Sig Stats: Slot Receivers

Gordon McGuinness looks back at the top and bottom of our slot receiver Signature Stats.

| 3 years ago

Sig Stats: Slot Receivers

2013-SlotWRsThis week at PFF, we’re continuing to reach out to NFL fans with some of our unique Signature Stat-based articles. These signatures are somewhere between your everyday stats and our PFF grades, provided a greater look at player performance than regular stats can provide.

Last week we looked at The PFF Drop Rate for Wide Receivers, Tight Ends and Running Backs. This week we’re casting our eye over how players perform in the slot, starting with wide receivers.

A role which had become much more prominent in recent years, slot receivers come in all shapes and sizes, with different teams taking various approaches to get their playmakers in space. How important do some teams value having a strong presence in the slot these days?

Well, you only need to look at the two teams who battled in the Super Bowl, where the Denver Broncos went out and got Wes Welker for Peyton Manning, while the eventual champions paid a hefty haul to add Percy Harvin. The move might not have paid off initially, with Harvin struggling to stay on the field, but he played a more prominent role in the Super Bowl, and ran 11 of his 14 routes out of the slot in the big game.

So with that in mind, let’s take a look at the best, and worst, performers out of the slot in 2013. To qualify, a wide receiver needed to have run at least 200 routes from the slot.

Yards Per Route Run

The Top Five

Rank Name Team Routes Run Receptions Yards YPPR
1  Anquan Boldin SF 221 40 637 2.88
2  Vincent Jackson TB 211 38 514 2.44
3  T.Y. Hilton IND 235 46 516 2.20
4  Brandon Marshall CHI 266 39 566 2.13
5  Marques Colston NO 300 44 590 1.97

After being acquired for just a sixth round pick from the Baltimore Ravens last March, Anquan Boldin followed up his stunning 2012 postseason with the most productive year of any wide receiver from the slot. His importance to the San Francisco offense was increased with fellow wide receiver Michael Crabtree missing most of the year through injury but Boldin produced in the way he always has done by going up and winning balls in the air and managing to find space to get open despite not having the speed to blow by defensive backs.

The common theme amongst our Top 5 here is size, with T.Y. Hilton the only player smaller than 6-foot-1. The 5-foot-9 player became Andrew Luck’s favorite target for the Indianapolis Colts last year with Reggie Wayne missing most of the year through injury, leading to a whopping 219 yards from the slot in the wild card playoff win over the Kansas City Chiefs.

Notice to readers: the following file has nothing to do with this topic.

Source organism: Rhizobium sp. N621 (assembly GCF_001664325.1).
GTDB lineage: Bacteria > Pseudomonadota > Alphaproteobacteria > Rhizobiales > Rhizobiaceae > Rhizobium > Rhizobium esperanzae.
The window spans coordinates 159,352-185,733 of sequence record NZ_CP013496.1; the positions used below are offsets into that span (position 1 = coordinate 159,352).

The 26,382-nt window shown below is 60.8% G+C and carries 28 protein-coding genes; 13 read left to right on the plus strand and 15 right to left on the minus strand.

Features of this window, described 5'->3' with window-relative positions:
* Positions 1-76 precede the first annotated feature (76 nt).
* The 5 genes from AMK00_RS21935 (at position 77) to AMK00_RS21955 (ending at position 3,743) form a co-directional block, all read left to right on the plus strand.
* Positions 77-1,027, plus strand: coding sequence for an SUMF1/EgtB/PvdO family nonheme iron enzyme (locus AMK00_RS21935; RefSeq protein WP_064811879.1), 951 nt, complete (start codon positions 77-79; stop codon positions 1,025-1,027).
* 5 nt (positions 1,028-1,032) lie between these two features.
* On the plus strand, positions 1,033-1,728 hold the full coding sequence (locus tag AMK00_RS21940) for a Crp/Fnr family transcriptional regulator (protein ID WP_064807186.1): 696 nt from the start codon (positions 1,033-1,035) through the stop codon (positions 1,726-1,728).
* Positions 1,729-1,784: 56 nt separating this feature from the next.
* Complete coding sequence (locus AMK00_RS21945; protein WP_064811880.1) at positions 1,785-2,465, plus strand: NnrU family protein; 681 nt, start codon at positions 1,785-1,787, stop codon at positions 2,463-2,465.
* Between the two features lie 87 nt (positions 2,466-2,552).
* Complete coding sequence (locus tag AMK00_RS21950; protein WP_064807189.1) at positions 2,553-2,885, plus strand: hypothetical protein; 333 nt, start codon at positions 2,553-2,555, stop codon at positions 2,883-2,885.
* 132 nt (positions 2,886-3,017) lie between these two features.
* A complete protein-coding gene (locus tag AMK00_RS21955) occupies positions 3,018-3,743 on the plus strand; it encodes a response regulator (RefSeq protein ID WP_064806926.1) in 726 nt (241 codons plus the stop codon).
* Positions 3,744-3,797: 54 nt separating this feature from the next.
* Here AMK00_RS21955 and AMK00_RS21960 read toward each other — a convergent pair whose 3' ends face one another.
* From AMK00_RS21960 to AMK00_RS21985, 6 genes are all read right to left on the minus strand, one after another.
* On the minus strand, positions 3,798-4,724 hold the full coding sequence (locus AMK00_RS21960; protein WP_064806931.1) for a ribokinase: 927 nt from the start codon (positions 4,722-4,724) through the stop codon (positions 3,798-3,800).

The Bottom Five

Rank Name Team Routes Run Receptions Yards YPPR
29  Mohamed Sanu CIN 241 24 219 0.91
30  Andre Roberts ARZ 205 18 176 0.86
31  Tavon Austin SL 245 30 207 0.84
32  Davone Bess CLV 336 27 235 0.70
33  Keshawn Martin HST 206 14 127 0.62

While some players dominated from the slot, other players failed to make much impact, with Houston’s Keshawn Martin racking up just 127 yards from the slot from 206 routes run. That lead to a league low 0.62 Yards Per Route Run, with Cleveland’s much maligned Davone Bess not fairing much better. Tavon Austin was a player the Rams targeted early in the draft in a bid to add a dynamic playmaker to their offense but, while there were flashes of skill in his rookie campaign, the overall production was lacking.

Drop Rate

The Top Five

Rank Name Team Targets Receptions Drops Drop Rate
1  Marques Colston NO 58 44 1 2.22
2  Victor Cruz NYG 68 43 1 2.27
3  Anquan Boldin SF 59 40 1 2.44
4  Rishard Matthews MIA 57 37 1 2.63
5  Doug Baldwin SEA 50 33 1 2.94

In a year that saw him fifth amongst receivers in terms of YPRR from the slot, Marques Colston also had the safest pair of hands from a wide receiver from the slot, dropping just one of the 44 catchable passes thrown his way in the regular season. Boldin also features again here, with Victor Cruz also showing a safe pair of hands. Rishard Matthews and Doug Baldwin are two players who you might not expect to see here, but both were as reliable as could be for their quarterbacks, dropping just one pass each.

The Bottom Five

Rank Name Team Targets Receptions Drops Drop Rate
29 Santana Moss WAS 58 34 6 15.00
30 Brandon Marshall CHI 61 39 7 15.22
31 Danny Amendola NE 67 42 8 16.00
32 Steve Johnson BUF 69 41 8 16.33
33 Davone Bess CLV 57 27 11 28.95

It really wasn’t Bess’ year was it? Dropping an incredible 11 of the 38 catchable passes thrown his way, he failed to impress for the Browns throughout his time in Cleveland. Brandon Marshall also features here after we highlighted his strong position in terms of YPRR earlier showing that, as good as he was in 2013, he could have been even better if he’d done a better job of hanging on to the ball.

While both of these signature stats give a clearer look at how wide receivers have performed in the slot, nothing quite compares to our PFF grades. The grades take into account how difficult a catch it was to make, with not every drop equally as bad, as well as crediting a receiver for his work after the catch. The good news, is that a PFF membership gives you access to both the grades, and our various signature stats, coming in at just $26.99 for a year’s membership.


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| Analyst, Lead Special Teams Analyst

Gordon has worked at PFF since 2011, and now heads up the company’s special teams analysis processes. His work in-season focuses on college football, while he is also heavily involved in PFF’s NFL draft coverage.

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